A Fort Worth man has spent 21 years behind bars for a crime he says he didn't commit. Now he may get a chance to prove it.
But his appeal rests on a very small amount of DNA evidence and prosecutors are making the case that overturning his conviction on that basis would set a dangerous example.
NBC5 sat down for an exclusive interview with the man fighting to clear his name.
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Behind the barbed wire of the Terrell Unit state prison near Houston, there is a lot of time to think.
"I could have been here, I could have done that," said inmate Johnnie Dunning. "There's so many things I could have done, but I was here for something I didn't do."
Dunning is there for a terrible crime, raping a mentally-challenged 12-year-old boy back in 1996 in the laundry room of the Taj Mahal Apartments in West Fort Worth.
Prosecutors say the boy told family members Dunning did it and picked him out of a photo line-up.
"I don't know who he was at all," Dunning said. "How he picked me out of the lineup, I don't know."
Dunning initially pled not guilty. But on the morning of the trial, his defense cratered when the judge disallowed key evidence about the victim's stepfather, a three-time convicted child sex offender.
Dunning, who already had two felonies on his record for credit card abuse, says he feared getting a life sentence for a third strike. So, on his lawyer’s advice, he took a deal: the minimum sentence of 25 years for a guilty plea.
"I pled guilty because I knew that somewhere down the line I would have the appeal process and I would be exonerated," Dunning said.
But years of appeals were denied until last month when the 2nd Court of Appeals said Dunning should get a new trial, based on previously-untested DNA from the victim's shorts.
Dunning's new attorney, Bill Ray, believes the DNA clears him. It doesn't match his client.
"There were at least two people's DNA on there,” Ray said. “Of course one of them is going to be the victim's, and the other one is not Johnnie Dunning. That seems pretty clear."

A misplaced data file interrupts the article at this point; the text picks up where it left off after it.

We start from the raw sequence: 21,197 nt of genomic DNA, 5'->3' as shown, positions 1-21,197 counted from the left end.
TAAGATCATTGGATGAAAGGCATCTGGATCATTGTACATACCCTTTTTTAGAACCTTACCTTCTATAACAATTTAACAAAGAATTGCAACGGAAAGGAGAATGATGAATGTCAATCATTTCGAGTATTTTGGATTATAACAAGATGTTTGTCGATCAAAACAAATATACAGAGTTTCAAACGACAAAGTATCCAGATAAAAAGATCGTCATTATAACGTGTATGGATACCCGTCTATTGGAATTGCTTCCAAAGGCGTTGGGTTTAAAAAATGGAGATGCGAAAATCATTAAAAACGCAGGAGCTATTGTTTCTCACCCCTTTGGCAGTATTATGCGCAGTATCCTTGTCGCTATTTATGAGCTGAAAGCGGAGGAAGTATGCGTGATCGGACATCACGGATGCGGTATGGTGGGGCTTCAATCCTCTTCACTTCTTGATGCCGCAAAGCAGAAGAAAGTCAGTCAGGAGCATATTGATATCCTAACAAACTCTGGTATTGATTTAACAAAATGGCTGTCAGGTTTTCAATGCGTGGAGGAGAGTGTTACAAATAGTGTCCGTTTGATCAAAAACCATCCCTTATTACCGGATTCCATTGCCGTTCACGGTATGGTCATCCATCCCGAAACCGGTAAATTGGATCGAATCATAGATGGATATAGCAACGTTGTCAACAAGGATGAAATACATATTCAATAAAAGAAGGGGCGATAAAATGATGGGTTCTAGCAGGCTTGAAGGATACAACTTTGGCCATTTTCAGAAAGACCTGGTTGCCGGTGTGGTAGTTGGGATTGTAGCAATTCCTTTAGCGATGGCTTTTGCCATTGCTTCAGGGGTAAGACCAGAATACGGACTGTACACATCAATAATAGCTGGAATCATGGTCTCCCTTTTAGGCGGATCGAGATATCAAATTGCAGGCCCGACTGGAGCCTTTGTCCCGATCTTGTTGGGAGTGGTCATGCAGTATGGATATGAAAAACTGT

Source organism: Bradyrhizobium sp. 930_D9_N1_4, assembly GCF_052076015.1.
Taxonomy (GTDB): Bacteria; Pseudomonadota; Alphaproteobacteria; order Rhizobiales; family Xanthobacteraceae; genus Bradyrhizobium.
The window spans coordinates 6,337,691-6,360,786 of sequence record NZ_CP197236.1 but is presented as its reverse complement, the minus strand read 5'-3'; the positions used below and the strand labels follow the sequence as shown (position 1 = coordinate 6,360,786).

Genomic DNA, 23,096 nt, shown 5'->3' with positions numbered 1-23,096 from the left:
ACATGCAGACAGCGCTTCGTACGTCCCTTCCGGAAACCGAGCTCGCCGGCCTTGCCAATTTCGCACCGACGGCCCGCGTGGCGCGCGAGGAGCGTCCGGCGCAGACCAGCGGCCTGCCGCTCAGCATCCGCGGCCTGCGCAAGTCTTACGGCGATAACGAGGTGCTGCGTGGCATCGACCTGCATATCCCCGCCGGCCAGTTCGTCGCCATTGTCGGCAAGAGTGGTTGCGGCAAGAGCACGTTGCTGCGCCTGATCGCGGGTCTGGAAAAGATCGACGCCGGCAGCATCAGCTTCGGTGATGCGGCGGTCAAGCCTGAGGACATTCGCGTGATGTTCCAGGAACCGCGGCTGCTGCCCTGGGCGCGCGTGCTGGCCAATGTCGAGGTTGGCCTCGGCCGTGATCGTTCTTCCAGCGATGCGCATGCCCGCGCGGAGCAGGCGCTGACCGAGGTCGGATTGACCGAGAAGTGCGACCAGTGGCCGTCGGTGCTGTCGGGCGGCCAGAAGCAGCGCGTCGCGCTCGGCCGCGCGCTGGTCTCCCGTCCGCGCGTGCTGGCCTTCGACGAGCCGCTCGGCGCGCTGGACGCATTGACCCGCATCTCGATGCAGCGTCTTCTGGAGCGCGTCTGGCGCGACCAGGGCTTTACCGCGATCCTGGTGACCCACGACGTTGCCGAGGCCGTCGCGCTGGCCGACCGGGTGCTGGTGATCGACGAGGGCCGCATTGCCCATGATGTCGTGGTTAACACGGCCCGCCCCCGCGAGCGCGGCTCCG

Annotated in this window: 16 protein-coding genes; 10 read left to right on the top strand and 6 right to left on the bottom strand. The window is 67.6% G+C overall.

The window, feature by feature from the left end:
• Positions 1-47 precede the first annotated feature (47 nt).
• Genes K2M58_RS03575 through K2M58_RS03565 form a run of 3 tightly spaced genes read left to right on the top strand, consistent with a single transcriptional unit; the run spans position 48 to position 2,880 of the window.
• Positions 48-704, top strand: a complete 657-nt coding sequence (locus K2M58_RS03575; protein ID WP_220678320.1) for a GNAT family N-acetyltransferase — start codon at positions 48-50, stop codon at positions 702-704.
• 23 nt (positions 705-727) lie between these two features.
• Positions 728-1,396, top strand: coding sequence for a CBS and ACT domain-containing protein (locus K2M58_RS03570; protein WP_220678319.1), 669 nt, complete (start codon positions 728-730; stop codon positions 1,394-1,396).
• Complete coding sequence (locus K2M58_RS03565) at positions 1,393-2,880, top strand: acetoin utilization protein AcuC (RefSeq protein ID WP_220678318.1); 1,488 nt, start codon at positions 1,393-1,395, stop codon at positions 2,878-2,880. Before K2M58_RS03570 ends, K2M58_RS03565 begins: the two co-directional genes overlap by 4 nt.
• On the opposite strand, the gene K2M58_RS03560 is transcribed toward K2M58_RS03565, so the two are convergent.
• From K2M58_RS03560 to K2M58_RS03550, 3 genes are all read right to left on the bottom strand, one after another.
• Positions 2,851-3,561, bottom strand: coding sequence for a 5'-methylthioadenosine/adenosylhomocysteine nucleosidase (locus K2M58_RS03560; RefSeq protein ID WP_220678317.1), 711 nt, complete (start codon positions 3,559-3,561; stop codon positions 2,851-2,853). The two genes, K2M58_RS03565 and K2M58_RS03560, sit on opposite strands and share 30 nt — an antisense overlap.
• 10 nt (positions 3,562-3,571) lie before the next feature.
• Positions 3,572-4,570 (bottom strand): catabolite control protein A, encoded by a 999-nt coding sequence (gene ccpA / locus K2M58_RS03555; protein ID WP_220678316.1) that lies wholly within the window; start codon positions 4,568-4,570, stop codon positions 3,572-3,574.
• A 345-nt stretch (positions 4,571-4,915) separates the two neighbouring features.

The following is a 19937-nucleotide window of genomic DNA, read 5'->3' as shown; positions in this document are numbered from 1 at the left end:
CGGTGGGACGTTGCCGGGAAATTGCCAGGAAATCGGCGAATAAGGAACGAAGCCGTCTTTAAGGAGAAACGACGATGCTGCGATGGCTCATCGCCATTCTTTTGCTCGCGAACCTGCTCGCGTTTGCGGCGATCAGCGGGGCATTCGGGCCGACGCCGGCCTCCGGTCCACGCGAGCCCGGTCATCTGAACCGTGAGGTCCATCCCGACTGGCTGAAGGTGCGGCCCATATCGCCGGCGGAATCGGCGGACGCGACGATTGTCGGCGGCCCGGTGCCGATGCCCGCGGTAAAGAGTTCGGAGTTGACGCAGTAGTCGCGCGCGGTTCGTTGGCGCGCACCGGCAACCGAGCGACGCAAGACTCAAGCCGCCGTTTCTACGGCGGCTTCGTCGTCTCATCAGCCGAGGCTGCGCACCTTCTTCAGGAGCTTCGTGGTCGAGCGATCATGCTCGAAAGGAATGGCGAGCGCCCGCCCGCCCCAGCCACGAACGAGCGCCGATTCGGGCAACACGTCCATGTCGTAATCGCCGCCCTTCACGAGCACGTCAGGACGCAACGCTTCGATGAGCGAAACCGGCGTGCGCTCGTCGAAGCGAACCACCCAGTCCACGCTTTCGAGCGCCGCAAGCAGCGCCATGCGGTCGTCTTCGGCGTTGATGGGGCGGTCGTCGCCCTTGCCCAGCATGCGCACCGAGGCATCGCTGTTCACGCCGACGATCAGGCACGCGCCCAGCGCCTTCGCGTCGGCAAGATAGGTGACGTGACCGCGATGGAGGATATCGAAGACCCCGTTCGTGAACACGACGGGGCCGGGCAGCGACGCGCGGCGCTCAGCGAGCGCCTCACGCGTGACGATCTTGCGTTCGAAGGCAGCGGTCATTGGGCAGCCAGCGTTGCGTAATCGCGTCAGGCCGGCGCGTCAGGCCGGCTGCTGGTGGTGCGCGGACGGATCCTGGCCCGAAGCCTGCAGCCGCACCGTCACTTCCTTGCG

But the Tarrant County District Attorney's Office argues the DNA evidence isn't strong enough. An expert testified it was "trace levels" that could have come "from all sorts of sources."
Dr. Roxanne Zascavage is an assistant professor in UT Arlington's Criminology and Criminal Justice Department, with a focus on forensic DNA analysis. She was not involved in Dunning's case but says relying on trace DNA can be risky.
"There are so many things you don't know,” said Dr. Zascavage. “It can say that an individual has touched this desk. It cannot say whether they touched it today or whether they touched it three years ago."
And it leaves other open questions.
"You pick up my DNA and it shows that I've been here. Just because I didn't pick up yours doesn't mean that you weren't," said Dr. Zascavage.
By now Dunning has served close to his full sentence, 21 out of 25 years behind bars. He's been up for parole but says he didn't want to take it because it would have meant confessing again.
"I pled guilty for something I didn't do, strike one,” Dunning said. “I'm not gonna put strike two, strike three on me."
Dunning may well finish his sentence before the appeals process is done, but he says he'll never stop fighting to clear his name, and he had a message for the victim of that terrible crime 21 years ago.
"I'm sorry about the hurt that you went through,” Dunning said. “I’m sorry that someone violated you and I feel for you but I'm so sorry, I didn't do that to you."
The Tarrant County District Attorney's Office declined an interview because the case is still ongoing. They are preparing to appeal to a higher court.
As for that "trace DNA evidence" there was so little of it, it doesn't meet the scientific standards to be ‘reliably compared’ to any other potential suspects. Essentially, experts say, it couldn't be used to convict someone else.